Here goes my essay from Arena this week…
A small part of most people still loiters in their teenage years, vapoury connections to cult films or gloomy records, character defining fashion, those sky blue bellbottoms, the domineering shoulder-pads, that flannel shirt. For me there are scenes of awkward bass-guitar playing on creaky stages or in cramped rooms. And it’s always these memories that carry the urge to try my hand at writing a song.
It’s easy to assume there’s a step-by-step guide to songwriting. Certainly, trends appear when it comes to mainstream radio, lost or forbidden love, the odd dodgy cliché, familiar backbeat and guest featured artist. In reality, music is no different to most other art forms where paint-by-number frameworks can be used to make it more appealing to larger audiences. But good writing is more than just structure, as are good songs.
Tracy Chapman feels that songwriting is like creating something from nothing, saying that when it comes to composing, it as if she isn’t really in control. Paul Simon too, who says he doesn’t understand exactly what all his songs mean but part of what makes a good song is that people get different meanings from them. So many of their songs have storytelling at their heart and like a good short story, a song should say a lot with few words.
Other writers tend to bury their words deep in the music, Kurt Cobain, Bjork, very different styles but the blend of lyric and sound almost create emotive shapes in the mind. David Bowie used a technique at the writing stage that bore some similarities to this, where he would cut up lines of text and allow the new word structure to provoke a set of images, encouraging him to look at the familiar from a new angle, a technique that’s used by some poets.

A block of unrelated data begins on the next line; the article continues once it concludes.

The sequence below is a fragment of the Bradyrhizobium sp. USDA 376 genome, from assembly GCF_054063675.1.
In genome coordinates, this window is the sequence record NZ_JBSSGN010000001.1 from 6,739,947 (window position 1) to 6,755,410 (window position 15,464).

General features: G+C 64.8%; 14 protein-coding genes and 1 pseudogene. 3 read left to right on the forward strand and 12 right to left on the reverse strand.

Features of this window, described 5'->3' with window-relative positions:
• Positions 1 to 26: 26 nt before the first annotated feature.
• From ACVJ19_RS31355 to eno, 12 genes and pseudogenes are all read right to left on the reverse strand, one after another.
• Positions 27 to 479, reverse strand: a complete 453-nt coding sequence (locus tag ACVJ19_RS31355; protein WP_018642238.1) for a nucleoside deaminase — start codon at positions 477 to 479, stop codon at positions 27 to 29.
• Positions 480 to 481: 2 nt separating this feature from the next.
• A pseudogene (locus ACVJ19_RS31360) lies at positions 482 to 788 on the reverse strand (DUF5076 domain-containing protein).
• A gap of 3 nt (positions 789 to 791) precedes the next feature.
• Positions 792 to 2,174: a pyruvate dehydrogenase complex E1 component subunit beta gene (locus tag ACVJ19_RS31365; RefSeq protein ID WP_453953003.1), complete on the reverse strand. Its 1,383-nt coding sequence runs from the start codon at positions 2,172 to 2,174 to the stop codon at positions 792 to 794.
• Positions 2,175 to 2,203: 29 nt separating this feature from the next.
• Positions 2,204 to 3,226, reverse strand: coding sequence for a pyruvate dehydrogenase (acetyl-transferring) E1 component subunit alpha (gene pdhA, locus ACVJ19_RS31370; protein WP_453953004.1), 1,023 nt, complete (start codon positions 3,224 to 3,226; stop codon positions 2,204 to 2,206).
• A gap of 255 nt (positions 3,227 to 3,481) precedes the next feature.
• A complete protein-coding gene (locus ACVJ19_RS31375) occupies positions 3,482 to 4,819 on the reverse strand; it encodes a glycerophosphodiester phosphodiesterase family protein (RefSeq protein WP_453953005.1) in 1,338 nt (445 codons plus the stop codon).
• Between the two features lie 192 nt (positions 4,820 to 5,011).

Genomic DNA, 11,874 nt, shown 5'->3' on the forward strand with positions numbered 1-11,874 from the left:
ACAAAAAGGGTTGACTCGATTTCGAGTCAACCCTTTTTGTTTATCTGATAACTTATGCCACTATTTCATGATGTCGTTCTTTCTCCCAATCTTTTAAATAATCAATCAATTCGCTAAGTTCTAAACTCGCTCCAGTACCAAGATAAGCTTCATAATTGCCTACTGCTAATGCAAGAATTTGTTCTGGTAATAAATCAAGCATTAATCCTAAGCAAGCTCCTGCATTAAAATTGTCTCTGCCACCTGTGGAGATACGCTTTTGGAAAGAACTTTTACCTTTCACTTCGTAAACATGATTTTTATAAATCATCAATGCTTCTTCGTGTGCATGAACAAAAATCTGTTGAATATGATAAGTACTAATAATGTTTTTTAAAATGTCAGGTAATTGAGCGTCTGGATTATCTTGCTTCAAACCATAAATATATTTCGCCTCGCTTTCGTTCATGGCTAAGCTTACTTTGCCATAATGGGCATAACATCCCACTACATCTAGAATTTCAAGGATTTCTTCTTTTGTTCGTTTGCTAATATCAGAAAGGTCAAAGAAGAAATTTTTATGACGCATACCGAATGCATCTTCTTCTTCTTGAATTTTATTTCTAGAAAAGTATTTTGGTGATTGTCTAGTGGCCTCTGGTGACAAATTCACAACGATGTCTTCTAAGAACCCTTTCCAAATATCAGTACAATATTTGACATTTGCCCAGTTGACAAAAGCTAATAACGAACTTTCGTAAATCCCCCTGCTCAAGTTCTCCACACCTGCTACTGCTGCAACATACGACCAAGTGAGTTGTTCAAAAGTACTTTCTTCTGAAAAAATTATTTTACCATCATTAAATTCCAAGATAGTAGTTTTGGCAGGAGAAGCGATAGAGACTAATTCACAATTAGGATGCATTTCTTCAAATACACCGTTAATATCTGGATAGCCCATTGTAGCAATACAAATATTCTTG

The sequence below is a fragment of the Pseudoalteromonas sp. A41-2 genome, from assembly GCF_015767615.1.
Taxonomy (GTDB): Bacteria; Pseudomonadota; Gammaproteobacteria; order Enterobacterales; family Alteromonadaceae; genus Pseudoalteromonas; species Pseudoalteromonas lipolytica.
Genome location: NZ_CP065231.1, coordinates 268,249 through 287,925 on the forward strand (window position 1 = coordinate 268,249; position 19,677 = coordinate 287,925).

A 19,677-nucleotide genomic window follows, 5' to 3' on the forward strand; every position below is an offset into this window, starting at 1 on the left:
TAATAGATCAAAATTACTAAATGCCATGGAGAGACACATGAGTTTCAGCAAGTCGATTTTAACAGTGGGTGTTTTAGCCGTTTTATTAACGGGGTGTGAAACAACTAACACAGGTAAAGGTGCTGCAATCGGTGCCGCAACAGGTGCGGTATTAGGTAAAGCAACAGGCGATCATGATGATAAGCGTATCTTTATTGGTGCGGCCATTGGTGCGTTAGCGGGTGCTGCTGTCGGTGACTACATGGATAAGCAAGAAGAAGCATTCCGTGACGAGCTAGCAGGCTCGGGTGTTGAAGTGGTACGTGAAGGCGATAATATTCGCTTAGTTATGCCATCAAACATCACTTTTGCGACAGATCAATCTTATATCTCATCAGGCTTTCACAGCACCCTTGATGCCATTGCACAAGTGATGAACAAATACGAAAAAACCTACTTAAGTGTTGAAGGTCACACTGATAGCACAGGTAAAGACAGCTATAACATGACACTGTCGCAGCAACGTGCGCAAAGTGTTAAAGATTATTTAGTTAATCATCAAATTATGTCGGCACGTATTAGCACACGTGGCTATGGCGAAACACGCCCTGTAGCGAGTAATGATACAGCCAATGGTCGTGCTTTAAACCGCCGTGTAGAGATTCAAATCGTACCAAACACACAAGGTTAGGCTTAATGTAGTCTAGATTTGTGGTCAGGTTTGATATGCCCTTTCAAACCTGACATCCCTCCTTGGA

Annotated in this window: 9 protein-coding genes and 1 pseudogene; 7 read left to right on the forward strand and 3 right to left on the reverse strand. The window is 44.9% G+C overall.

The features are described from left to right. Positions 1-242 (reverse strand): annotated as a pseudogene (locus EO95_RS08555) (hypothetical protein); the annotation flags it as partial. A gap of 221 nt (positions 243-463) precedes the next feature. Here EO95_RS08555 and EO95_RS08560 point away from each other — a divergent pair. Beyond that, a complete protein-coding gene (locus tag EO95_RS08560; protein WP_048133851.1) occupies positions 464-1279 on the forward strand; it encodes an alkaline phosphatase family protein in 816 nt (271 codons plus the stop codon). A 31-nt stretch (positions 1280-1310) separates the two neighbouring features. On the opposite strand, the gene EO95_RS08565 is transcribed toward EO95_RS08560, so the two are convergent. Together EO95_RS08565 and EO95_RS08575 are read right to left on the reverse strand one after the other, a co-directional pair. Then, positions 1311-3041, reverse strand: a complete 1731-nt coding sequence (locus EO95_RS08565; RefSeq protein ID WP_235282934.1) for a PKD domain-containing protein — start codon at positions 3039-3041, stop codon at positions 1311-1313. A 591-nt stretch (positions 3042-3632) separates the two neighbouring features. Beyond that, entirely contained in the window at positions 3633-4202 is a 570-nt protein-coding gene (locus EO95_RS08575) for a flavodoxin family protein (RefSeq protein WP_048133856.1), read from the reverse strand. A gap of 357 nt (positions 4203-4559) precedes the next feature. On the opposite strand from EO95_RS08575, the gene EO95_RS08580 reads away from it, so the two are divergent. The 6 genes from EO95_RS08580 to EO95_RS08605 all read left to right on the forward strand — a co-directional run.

There is often criticism that the constant sampling and adaption of songs weakens the modern scene. But the folk tradition of songwriting revolves around recycling, the likes of Bob Dylan continuously using classic folk songs to influence the melody of new material. Sometimes the artist only realises the similarities after completion, which happened when REM credited Leonard Cohen on their track ‘Hope’ because they felt it bore a resemblance to his song ‘Suzanne’.
Like all art its worth investigating your reason for carrying it out. In the late eighties two members of KLF published a manual on how to have a number one hit and there are times when it seems as if songs are released specifically in the hope of being picked up by an advert or sporting event. There was a time when the Christmas song was the jackpot. If money is the motive it might be worth keeping major celebrations in mind. It would be easy enough to squeeze the line ‘walking up the aisle’ or ‘happiest day of our lives’ into a song. Even better if you can think of something to rhyme with ‘it’s time to cut the cake.’